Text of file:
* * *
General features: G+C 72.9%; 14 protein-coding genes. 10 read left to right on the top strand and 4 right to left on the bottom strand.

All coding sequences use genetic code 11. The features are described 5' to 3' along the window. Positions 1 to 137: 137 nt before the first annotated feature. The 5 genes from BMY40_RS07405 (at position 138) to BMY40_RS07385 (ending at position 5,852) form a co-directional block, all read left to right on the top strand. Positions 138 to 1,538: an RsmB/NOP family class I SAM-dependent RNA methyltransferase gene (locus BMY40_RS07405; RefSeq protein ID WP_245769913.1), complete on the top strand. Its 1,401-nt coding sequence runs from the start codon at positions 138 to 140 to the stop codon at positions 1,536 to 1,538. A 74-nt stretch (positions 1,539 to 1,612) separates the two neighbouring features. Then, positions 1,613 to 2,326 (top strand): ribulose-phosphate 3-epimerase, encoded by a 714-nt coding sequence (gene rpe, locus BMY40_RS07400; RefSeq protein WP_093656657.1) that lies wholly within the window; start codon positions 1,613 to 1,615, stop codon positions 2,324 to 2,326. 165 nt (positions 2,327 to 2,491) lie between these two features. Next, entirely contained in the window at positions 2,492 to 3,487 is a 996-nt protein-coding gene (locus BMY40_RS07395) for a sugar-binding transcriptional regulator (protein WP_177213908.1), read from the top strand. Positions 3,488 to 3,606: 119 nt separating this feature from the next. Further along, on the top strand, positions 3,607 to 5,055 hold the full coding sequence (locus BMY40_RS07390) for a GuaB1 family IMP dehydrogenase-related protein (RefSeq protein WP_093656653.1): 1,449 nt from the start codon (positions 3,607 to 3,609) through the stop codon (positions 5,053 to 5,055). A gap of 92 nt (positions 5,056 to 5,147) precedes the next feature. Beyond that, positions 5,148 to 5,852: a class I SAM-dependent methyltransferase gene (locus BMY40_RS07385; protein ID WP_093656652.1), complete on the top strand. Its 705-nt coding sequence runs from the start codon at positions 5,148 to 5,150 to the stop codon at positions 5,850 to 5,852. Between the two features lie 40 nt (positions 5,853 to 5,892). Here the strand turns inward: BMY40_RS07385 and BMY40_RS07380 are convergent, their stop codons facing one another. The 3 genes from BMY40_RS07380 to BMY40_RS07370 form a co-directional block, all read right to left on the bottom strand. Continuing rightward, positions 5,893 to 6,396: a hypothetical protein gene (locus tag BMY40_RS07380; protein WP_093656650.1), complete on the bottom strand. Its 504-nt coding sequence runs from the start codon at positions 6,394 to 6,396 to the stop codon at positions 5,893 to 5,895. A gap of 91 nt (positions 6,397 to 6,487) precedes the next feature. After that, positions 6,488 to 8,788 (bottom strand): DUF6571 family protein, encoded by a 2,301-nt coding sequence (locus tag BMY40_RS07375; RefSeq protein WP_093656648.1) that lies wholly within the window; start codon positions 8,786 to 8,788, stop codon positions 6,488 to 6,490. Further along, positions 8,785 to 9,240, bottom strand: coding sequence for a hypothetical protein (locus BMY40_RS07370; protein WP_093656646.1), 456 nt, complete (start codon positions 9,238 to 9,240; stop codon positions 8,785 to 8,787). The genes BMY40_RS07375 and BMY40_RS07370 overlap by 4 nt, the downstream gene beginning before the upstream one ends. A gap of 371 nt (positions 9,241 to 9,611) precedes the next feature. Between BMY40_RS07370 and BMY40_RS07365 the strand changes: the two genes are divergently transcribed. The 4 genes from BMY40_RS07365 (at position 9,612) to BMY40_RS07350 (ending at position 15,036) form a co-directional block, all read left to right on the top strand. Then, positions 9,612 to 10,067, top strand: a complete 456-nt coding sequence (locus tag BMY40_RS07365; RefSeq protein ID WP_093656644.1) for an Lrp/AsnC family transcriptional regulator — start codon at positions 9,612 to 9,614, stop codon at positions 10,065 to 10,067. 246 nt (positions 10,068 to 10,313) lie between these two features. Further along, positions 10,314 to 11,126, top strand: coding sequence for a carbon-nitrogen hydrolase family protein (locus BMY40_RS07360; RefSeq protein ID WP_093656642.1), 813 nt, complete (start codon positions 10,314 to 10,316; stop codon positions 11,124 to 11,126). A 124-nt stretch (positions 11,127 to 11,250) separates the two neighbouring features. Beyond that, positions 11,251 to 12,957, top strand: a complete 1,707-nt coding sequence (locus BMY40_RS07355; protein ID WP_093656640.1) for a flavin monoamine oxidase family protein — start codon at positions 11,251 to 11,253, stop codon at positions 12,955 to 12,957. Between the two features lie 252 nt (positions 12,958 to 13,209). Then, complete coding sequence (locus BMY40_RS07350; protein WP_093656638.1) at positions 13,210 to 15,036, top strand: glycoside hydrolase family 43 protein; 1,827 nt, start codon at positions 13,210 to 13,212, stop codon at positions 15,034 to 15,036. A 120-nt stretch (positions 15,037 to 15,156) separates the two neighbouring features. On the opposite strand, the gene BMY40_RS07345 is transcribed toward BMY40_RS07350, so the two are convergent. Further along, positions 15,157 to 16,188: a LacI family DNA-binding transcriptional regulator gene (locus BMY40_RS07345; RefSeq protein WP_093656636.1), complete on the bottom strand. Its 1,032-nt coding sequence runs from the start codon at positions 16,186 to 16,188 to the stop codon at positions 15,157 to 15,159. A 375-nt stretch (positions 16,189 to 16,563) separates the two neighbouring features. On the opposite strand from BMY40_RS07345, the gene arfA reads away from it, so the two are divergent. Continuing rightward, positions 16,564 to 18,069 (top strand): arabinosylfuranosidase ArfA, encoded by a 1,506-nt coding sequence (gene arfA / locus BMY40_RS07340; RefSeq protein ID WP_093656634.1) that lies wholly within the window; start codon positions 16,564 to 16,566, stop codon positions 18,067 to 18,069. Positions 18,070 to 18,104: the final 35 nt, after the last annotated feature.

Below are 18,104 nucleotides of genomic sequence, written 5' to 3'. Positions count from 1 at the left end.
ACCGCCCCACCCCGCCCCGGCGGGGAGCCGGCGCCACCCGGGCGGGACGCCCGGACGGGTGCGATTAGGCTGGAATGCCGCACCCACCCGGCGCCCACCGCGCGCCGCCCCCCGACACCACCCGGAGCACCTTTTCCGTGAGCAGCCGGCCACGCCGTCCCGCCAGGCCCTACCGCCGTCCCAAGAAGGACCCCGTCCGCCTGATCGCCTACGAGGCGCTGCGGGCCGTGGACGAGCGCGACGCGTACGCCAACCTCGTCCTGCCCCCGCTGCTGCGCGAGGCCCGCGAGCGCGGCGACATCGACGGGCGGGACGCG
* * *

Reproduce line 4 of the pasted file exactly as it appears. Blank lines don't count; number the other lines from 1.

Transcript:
ACCGCCCCACCCCGCCCCGGCGGGGAGCCGGCGCCACCCGGGCGGGACGCCCGGACGGGTGCGATTAGGCTGGAATGCCGCACCCACCCGGCGCCCACCGCGCGCCGCCCCCCGACACCACCCGGAGCACCTTTTCCGTGAGCAGCCGGCCACGCCGTCCCGCCAGGCCCTACCGCCGTCCCAAGAAGGACCCCGTCCGCCTGATCGCCTACGAGGCGCTGCGGGCCGTGGACGAGCGCGACGCGTACGCCAACCTCGTCCTGCCCCCGCTGCTGCGCGAGGCCCGCGAGCGCGGCGACATCGACGGGCGGGACGCG